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Children's hearings reforms could work better, MSPs report

26 April 2017

Changes to the children's hearing system since reforming legislation in 2011 are not always working as intended, a committee of MSPs has concluded.

It its report, Children's Hearing System – Taking Stock of Recent Reforms, Holyrood's Education & Skills Committee welcomes the improvements introduced through the Children's Hearings (Scotland) Act 2011, but believes that there is now a danger that some of the current procedures and the way that some hearings run in practice are making it more difficult for children and young people to be heard.

Evidence to the committee suggested that many children do not understand the process taking place or the large amount of paperwork associated with a hearing. The report recommends that a one page "child-friendly" summary be produced to provide information in an easily understood format.

An increasing number of solicitors are involved in the hearing system, following new provision for legal aid, and the committee was told that on occasion, a more adversarial atmosphere is being created in a minority of hearings. The report recommends that stricter training requirements are introduced for those solicitors involved in a hearing.

To protect the system, the committee calls for s 122 of the Act to be fully implemented so that all children have a right to an advocacy worker, and for the rules around the number of people attending hearings to be more strictly enforced.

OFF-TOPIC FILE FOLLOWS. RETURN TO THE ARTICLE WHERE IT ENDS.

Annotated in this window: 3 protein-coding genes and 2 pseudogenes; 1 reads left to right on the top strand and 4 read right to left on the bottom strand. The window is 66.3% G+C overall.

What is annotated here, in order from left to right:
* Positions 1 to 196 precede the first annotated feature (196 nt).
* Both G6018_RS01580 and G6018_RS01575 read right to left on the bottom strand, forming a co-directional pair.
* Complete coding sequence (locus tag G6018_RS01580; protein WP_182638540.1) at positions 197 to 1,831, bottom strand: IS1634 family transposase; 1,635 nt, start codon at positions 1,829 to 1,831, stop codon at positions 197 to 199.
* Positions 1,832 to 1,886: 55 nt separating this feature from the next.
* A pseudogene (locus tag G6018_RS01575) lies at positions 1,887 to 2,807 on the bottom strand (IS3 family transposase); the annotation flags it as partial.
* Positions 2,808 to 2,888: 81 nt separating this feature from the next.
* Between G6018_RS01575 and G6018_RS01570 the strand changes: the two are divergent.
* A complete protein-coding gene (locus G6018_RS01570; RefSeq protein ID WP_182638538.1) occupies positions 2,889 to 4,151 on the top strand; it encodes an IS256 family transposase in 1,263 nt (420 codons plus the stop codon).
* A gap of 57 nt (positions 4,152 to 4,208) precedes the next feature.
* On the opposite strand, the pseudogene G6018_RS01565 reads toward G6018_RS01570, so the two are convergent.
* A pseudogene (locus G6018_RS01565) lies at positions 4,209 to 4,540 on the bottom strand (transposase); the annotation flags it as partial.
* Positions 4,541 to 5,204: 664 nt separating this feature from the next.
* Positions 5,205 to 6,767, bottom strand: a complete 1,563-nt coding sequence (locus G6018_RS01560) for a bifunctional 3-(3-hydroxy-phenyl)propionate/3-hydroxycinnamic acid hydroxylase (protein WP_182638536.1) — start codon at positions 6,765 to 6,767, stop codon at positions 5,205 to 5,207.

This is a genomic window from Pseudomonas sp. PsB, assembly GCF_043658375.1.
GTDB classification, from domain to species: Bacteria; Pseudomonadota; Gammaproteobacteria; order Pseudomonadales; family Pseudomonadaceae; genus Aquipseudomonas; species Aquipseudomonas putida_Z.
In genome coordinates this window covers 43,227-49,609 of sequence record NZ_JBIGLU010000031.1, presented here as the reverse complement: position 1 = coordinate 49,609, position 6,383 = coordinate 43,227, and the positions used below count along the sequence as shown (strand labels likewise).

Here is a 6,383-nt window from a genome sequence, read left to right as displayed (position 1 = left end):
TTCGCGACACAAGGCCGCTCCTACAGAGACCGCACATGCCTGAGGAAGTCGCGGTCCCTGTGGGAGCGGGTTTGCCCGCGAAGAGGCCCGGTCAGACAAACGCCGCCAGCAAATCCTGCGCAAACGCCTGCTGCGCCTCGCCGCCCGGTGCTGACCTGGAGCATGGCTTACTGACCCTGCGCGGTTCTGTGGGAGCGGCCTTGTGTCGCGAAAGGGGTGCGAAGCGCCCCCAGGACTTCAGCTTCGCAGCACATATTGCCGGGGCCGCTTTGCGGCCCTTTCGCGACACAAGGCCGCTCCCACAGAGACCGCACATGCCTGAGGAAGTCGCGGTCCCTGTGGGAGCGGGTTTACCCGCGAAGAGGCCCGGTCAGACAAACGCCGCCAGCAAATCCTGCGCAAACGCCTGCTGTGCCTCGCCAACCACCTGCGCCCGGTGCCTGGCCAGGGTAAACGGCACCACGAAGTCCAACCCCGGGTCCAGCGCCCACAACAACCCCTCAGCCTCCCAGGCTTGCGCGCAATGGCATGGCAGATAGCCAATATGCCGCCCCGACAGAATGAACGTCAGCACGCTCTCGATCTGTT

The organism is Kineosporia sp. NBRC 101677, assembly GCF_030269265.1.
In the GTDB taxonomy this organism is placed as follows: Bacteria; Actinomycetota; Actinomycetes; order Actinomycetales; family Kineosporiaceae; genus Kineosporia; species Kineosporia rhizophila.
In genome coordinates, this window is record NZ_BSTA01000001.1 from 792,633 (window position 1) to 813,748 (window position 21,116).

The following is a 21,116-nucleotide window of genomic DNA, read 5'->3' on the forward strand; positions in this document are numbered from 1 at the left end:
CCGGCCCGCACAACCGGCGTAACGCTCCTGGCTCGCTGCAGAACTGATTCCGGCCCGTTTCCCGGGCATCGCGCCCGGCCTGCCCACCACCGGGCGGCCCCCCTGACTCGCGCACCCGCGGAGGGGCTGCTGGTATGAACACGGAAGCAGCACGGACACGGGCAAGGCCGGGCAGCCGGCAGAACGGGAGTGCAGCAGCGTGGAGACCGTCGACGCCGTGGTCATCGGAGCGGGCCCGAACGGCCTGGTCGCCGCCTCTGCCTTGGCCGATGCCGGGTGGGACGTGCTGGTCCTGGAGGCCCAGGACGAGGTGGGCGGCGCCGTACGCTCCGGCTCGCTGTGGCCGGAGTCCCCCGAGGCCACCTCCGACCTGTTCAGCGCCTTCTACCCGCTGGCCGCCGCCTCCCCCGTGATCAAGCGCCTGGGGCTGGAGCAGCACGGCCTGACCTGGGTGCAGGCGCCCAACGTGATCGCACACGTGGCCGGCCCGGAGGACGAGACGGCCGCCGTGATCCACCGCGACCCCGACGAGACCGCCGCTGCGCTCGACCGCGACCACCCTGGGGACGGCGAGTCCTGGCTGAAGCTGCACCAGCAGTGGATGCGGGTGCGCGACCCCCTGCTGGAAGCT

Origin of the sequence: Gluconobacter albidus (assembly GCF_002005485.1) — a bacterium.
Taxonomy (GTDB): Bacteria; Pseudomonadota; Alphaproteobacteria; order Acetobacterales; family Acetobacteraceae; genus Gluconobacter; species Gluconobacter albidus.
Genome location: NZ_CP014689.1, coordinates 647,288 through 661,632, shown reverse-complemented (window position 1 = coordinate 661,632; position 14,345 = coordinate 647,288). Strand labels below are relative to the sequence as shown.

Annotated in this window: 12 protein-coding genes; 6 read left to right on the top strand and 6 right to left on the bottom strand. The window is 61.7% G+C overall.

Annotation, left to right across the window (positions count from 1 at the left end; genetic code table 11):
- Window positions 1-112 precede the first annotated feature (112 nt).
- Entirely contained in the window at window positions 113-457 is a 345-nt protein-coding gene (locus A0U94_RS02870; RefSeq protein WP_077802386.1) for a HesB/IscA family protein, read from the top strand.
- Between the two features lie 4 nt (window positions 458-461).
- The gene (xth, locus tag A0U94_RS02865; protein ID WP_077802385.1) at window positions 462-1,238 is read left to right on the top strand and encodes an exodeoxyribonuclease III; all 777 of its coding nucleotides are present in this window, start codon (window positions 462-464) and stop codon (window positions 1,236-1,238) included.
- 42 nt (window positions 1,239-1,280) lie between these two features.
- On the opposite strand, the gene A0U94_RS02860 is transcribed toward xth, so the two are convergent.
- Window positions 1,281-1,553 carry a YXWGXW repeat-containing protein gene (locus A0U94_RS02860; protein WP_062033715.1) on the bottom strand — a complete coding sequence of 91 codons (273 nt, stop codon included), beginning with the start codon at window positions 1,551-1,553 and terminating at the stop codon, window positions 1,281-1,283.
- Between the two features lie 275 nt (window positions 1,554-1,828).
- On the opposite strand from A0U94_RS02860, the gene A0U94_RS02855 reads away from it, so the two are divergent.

It asks the Government to consider whether the grounds for referral should be extended to include allegations of trafficking and female genital mutilation.

It also wants to see a review of training for panel chairs, and more multi-agency training so that all present (such as social workers, teachers or solicitors) understand each other’s role.

As regards solicitors, the committee wants to see "greater awareness amongst those who attend panel meetings of the complaints process operated by the Scottish Legal Aid Board for solicitors who participate in hearings. Any solicitor who is properly participating in an appropriate manner should have nothing to fear from this raised awareness.

"Furthermore, the Scottish Legal Aid Board should continue to constantly review the competences and skills of the solicitors who are part of its register of those entitled to practise".

Convener James Dornan MSP commented: “Our committee met with young people who had been through the children's hearing system. Although we heard of many positive experiences, for many there was isolation, confusion and even fear about the process taking place.

“A system intended to put children at its heart must do just that. Provisions aimed at ensuring each young person can have an advocate are a positive step, but the fact that this is not yet enacted could mean that some young people still don’t have a voice. This needs resolved as soon as possible. We must work harder to ensure all those taking part in the process understand what is happening and understand that they have a voice and a right to be heard.”

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